Canadian exports of crude oil by rail rose 83 percent in the last quarter of 2013 from the same period a year earlier, Canada’s National Energy board said on Monday.
With oil sands producers scrambling to find alternatives for congested pipelines, crude-by-rail exports jumped to 146,047 barrels per day in the final quarter, from 79,763 bpd in the same period of 2012.
In total Canada exports 2.6 million bpd but limited pipeline capacity can leave crude bottlenecked in Alberta, forcing producers to sell their oil at a discount. Last year heavy Canadian crude traded as low as $40 per barrel below U.S. benchmark prices.
The oil-by-rail boom has gathered pace because of environmental oppositions and regulatory hurdles to proposed pipelines to better-priced U.S. markets and Canada’s Pacific Coast. In the first quarter of 2012 just 15,980 bpd were shipped out of Canada by rail.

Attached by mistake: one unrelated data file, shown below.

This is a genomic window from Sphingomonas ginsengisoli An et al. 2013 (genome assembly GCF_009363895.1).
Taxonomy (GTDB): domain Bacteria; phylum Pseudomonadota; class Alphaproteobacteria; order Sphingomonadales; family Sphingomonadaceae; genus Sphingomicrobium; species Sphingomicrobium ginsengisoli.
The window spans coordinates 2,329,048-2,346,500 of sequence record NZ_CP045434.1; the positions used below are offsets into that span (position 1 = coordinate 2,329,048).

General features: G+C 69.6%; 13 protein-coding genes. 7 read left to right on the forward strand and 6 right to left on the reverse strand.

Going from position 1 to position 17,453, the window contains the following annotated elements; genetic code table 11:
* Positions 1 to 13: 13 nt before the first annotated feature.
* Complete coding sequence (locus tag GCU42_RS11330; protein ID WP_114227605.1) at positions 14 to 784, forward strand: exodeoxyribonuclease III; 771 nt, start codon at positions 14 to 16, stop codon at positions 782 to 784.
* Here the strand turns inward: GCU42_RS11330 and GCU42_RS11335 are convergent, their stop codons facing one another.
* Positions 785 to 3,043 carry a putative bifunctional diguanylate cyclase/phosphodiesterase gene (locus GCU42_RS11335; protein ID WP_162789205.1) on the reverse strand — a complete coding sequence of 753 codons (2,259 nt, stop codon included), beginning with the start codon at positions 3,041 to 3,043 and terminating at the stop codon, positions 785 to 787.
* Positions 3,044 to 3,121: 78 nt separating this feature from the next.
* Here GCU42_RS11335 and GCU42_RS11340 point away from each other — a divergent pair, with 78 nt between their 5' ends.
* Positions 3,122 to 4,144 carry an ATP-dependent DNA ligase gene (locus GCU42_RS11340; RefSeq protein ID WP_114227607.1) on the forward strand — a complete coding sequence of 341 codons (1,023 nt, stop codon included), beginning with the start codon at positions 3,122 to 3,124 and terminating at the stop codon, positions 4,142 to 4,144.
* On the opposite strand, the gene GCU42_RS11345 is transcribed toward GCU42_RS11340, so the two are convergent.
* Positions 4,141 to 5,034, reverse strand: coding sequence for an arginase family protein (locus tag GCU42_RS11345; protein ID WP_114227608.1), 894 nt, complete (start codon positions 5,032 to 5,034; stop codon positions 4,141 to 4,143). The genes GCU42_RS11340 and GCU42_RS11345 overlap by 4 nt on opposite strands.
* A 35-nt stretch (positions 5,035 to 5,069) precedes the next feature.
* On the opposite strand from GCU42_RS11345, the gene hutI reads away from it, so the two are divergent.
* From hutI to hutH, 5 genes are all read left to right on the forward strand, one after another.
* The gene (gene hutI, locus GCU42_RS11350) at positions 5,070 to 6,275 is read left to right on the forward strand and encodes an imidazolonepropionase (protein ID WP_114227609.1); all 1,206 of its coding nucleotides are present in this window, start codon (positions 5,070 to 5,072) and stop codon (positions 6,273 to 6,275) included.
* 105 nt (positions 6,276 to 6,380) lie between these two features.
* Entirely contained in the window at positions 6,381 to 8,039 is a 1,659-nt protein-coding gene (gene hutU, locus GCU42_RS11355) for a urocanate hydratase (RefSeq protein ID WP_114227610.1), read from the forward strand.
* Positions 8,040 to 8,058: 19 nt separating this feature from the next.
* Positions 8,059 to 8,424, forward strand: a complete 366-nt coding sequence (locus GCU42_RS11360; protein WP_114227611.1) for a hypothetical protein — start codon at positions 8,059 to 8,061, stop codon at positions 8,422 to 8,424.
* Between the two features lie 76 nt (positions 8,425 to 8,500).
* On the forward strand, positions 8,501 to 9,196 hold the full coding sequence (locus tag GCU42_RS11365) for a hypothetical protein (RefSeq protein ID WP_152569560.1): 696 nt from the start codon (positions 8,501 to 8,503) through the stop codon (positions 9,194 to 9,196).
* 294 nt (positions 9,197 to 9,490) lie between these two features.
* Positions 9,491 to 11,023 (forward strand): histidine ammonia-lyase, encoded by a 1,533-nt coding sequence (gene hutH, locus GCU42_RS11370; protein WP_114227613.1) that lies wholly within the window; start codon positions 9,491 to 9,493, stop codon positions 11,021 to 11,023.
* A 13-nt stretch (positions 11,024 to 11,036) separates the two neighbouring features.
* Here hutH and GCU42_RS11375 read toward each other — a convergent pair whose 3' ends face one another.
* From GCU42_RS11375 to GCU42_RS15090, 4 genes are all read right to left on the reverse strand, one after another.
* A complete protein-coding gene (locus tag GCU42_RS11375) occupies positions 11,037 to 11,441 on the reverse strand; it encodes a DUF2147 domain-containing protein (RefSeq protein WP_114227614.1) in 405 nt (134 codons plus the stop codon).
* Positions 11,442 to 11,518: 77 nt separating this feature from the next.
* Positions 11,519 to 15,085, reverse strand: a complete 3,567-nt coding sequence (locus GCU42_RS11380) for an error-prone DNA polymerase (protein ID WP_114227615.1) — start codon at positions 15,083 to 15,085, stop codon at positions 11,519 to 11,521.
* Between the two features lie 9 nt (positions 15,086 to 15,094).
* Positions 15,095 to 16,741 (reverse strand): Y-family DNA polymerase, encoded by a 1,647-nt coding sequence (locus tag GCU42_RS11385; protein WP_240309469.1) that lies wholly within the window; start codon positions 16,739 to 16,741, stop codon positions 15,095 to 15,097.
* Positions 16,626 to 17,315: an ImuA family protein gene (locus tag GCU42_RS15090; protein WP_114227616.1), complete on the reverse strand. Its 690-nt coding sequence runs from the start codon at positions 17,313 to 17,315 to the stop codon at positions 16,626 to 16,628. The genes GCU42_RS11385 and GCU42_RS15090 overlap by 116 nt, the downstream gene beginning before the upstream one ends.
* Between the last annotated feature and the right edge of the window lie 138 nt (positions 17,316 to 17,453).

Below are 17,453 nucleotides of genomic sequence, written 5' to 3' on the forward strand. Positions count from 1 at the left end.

Last month the U.S. government further delayed a decision on whether to give the go-ahead TransCanada Corp’s controversial Keystone XL pipeline, now in its sixth year of waiting for regulatory approval.
A number of Canadian midstream companies are scrambling to take advantage of the delays facing pipeline companies by building new unit train terminals, that can load over 100 cars or up to 70,000 barrels of crude in one go.
Analysts estimate up to around 1.1 million bpd of rail loading capacity could be running in Western Canada by year-end, if terminals are built according to schedule.
By Nia Williams